Gradually dim horizontal stripes illuminated the wall behind me. My hand moved up the canyon wall and as it did the grit beneath my fingers became smooth. The lines of light rested on my hand, and the heavy-duty waterproof tube beneath my feet began to feel soft and fuzzy. I could hear the faint sound of an engine approaching as the light intensified. I turned to look at the source of the light and began to see the familiar angles of my bedroom window, the framed photo of Jonah on my dresser, and the wool Pendleton blanket beneath my feet. A car sped by outside, the light disappeared, and I found myself alone, crouched on the edge of my bed feeling completely disoriented.
In the morning the feeling lingered. I couldn't help but wonder why my subconscious mind remained on the river. Jordan and I just returned from a 10-day commercial river trip working as unpaid crew through the Grand Canyon. It was majestic and exciting. But I have never spent a vacation working so hard. Each day we woke up at 5:00 am as the night sky faded into dawn. We made breakfast, lunch, and dinner for 30 people amid blowing sand and blazing heat. We cleaned dishes and moved the groover (toilet). Twice a day we loaded and unloaded cots, chairs, bags, tables, and dutch ovens. We baked in the sun and watched our fingers turn to prunes after hours of torrential rain. We held tight through 8 days of rapids and felt our skin harden and peel in the dry heat of the canyon. We fell asleep each night, creating makeshift beds across the hard metal frames of the raft. On our final day as we motored off the river towards Lake Mead my body was ready to come home. My muscles ached, and my face was ravaged, but my heart and mind could have stayed much longer.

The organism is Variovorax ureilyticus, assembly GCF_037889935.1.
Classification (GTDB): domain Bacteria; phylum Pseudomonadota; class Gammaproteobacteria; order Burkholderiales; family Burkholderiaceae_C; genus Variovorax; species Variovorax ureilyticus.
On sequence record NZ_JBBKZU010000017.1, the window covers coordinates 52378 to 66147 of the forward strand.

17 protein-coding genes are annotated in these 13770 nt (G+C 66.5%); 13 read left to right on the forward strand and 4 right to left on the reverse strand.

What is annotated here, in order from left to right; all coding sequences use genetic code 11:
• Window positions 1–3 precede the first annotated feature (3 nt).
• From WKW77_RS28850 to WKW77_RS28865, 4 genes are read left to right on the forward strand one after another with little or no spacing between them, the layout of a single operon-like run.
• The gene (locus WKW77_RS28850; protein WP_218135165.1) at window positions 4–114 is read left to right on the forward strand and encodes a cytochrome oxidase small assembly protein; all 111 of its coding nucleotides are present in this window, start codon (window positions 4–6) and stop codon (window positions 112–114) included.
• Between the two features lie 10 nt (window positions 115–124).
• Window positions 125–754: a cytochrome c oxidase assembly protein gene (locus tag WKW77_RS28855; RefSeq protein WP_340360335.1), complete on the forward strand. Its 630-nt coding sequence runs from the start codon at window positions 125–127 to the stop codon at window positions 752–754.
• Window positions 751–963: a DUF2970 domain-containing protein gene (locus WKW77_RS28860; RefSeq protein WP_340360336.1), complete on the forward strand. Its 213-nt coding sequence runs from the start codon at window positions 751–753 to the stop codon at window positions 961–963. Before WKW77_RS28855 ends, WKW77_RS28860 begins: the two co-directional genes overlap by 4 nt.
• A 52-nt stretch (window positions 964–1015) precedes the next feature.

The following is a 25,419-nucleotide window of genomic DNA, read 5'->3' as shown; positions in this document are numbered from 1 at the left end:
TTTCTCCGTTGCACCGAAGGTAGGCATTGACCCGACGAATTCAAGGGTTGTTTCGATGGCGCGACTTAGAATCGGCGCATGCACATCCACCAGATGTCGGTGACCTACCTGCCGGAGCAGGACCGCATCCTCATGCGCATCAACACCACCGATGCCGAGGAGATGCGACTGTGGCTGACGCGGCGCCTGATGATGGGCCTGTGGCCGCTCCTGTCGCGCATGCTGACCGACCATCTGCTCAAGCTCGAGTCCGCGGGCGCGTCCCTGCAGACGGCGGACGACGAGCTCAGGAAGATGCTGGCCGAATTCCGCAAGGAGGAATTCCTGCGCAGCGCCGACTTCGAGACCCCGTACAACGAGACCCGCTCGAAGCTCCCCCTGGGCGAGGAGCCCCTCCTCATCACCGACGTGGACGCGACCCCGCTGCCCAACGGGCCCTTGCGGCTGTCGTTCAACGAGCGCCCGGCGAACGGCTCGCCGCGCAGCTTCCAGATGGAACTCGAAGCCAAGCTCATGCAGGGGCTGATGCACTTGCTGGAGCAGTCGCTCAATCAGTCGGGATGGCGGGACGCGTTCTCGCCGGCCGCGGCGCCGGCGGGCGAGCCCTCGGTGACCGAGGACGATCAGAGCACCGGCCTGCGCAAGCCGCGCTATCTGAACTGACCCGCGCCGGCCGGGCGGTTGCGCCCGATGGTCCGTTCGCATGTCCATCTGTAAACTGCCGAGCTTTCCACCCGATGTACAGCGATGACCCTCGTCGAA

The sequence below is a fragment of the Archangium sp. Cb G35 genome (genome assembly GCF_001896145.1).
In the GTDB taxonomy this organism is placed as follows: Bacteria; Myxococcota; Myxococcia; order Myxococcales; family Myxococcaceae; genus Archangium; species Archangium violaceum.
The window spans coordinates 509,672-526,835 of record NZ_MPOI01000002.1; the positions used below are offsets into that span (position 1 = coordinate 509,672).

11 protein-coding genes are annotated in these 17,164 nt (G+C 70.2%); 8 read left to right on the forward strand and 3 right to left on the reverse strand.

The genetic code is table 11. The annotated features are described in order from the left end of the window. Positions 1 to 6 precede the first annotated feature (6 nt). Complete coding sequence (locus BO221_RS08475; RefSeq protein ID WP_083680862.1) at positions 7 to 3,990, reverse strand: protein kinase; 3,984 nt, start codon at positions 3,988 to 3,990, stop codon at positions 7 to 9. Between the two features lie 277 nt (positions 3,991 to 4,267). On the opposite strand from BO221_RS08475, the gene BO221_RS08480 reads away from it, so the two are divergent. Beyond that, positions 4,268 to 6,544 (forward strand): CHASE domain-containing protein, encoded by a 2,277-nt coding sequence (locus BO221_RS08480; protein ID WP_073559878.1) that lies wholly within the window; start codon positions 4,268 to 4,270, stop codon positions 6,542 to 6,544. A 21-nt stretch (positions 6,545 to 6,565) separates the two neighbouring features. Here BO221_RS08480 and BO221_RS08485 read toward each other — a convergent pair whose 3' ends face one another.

I recognize now that the river provided a much needed escape from my daily struggles. A place where few people knew my story and my heartache; where I could remain anonymous amongst the rapids. A place where I could lay in solitude beneath endless layers of stars and satellites and simply contemplate their beauty until sleep took precedence. A place where doctors appointments and life's trials faded behind more basic needs like food and shelter and safety. I found as I immersed myself in the canyon I was forced into the present moment. My thoughts stayed in the stretch of river that laid before me, with no anticipation of what would come around each bend. I lost any sense of time or sequence or obligation. I surrendered to the experience, disconnected, and let the river carry me. It felt like the purest form of freedom. A freedom that is not easily forgotten or abandoned.
The Peace of Wild Things
by Wendell Berry
When despair for the world grows in me
and I wake in the night at the least sound
in fear of what my life and my children’s lives may be,
I go and lie down where the wood drake
rests in his beauty on the water, and the great heron feeds.
I come into the peace of wild things
who do not tax their lives with forethought
of grief. I come into the presence of still water.
And I feel above me the day-blind stars
waiting with their light. For a time
I rest in the grace of the world, and am free.